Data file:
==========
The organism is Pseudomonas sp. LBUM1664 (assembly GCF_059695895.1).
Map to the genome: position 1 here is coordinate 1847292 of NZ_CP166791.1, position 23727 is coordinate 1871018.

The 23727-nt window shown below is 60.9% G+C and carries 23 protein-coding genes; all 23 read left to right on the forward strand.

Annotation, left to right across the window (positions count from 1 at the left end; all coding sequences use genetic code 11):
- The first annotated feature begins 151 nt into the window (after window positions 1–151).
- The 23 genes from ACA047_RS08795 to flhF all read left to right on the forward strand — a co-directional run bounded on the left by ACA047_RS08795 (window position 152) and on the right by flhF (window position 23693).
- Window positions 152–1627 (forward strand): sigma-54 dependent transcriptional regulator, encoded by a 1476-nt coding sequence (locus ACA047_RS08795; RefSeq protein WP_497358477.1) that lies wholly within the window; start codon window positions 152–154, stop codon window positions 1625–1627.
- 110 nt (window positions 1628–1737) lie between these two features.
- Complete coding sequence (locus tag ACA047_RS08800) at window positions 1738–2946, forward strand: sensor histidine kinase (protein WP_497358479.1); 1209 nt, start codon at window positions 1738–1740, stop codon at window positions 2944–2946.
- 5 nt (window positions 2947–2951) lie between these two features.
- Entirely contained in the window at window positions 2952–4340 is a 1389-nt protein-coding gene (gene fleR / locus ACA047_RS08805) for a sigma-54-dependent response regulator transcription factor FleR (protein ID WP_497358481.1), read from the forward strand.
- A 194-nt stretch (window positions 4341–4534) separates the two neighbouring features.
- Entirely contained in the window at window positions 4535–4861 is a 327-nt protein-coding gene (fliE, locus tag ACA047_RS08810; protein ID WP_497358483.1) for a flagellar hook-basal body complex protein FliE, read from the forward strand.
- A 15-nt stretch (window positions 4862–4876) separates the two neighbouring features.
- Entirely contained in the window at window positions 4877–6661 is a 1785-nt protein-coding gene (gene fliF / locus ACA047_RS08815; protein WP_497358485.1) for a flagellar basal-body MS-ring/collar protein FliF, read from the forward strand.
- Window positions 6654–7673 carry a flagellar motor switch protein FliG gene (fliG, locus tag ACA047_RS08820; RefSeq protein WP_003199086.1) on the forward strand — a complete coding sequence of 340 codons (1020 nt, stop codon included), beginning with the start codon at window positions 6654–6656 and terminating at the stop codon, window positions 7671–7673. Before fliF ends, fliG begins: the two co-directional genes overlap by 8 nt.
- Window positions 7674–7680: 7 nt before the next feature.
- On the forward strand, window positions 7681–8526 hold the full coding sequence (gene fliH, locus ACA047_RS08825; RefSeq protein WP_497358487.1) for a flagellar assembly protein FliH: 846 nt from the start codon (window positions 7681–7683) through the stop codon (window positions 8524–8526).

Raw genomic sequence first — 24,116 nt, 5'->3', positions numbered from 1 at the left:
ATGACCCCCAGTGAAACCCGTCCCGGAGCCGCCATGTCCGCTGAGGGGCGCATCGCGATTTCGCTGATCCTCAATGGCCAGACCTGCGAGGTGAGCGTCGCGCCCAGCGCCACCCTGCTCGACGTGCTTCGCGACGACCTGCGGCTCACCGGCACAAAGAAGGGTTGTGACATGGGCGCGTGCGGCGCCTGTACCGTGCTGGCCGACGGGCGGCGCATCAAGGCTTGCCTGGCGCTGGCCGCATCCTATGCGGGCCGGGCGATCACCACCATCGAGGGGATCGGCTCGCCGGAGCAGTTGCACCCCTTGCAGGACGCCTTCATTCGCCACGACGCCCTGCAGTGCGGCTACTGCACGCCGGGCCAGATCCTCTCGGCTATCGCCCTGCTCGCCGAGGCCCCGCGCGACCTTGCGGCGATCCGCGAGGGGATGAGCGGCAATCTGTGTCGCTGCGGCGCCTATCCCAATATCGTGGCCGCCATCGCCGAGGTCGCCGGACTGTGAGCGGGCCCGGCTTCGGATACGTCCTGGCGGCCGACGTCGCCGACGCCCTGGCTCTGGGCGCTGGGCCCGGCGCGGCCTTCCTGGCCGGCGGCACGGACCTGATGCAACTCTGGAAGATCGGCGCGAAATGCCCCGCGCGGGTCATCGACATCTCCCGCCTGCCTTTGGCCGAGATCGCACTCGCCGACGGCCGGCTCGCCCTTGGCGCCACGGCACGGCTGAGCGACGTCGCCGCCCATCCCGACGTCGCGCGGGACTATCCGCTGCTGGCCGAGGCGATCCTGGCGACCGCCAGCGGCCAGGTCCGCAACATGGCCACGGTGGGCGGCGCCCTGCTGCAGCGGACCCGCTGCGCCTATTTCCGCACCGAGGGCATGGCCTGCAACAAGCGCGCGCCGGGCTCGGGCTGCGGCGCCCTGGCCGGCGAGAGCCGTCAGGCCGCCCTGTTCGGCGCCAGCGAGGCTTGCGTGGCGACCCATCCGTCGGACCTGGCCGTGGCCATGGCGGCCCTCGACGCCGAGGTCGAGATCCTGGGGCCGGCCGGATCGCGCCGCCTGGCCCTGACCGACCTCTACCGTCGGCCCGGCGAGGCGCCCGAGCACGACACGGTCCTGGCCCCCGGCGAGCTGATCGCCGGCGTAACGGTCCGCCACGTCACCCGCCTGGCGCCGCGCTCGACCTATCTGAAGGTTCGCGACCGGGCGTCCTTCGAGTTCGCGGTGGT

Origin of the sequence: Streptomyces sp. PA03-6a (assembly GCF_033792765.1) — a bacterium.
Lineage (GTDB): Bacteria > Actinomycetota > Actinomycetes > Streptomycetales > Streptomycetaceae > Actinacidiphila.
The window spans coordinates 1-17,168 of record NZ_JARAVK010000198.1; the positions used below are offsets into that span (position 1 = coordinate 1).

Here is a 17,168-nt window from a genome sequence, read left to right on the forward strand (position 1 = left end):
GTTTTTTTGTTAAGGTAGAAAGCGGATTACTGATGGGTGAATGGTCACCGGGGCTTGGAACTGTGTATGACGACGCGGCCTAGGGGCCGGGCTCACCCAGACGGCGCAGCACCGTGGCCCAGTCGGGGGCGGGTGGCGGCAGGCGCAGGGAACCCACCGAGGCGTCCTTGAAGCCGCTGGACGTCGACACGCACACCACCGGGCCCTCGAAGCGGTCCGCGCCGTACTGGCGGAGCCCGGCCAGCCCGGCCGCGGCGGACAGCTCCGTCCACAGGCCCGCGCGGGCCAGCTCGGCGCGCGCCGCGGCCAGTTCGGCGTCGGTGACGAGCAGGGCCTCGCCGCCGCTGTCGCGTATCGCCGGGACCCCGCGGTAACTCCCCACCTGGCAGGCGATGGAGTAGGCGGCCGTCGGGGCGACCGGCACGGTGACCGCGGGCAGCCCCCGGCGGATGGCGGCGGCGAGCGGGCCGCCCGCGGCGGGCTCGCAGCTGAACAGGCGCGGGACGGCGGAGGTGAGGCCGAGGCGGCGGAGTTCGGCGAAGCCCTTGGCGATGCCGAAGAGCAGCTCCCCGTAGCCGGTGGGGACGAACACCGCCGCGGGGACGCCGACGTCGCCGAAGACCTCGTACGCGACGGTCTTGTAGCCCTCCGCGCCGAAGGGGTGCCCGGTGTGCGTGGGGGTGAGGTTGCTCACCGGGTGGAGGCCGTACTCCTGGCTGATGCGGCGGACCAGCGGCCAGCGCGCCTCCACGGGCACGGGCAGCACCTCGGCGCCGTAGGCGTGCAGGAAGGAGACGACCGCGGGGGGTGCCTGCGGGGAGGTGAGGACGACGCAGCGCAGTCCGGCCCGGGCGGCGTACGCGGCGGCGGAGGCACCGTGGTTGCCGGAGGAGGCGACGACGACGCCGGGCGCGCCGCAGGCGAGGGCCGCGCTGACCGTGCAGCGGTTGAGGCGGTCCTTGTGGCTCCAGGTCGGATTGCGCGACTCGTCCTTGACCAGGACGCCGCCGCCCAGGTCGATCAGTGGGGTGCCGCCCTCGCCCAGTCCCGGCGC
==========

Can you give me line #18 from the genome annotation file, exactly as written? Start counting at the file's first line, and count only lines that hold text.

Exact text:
- On the forward strand, window positions 7681–8526 hold the full coding sequence (gene fliH, locus ACA047_RS08825; RefSeq protein WP_497358487.1) for a flagellar assembly protein FliH: 846 nt from the start codon (window positions 7681–7683) through the stop codon (window positions 8524–8526).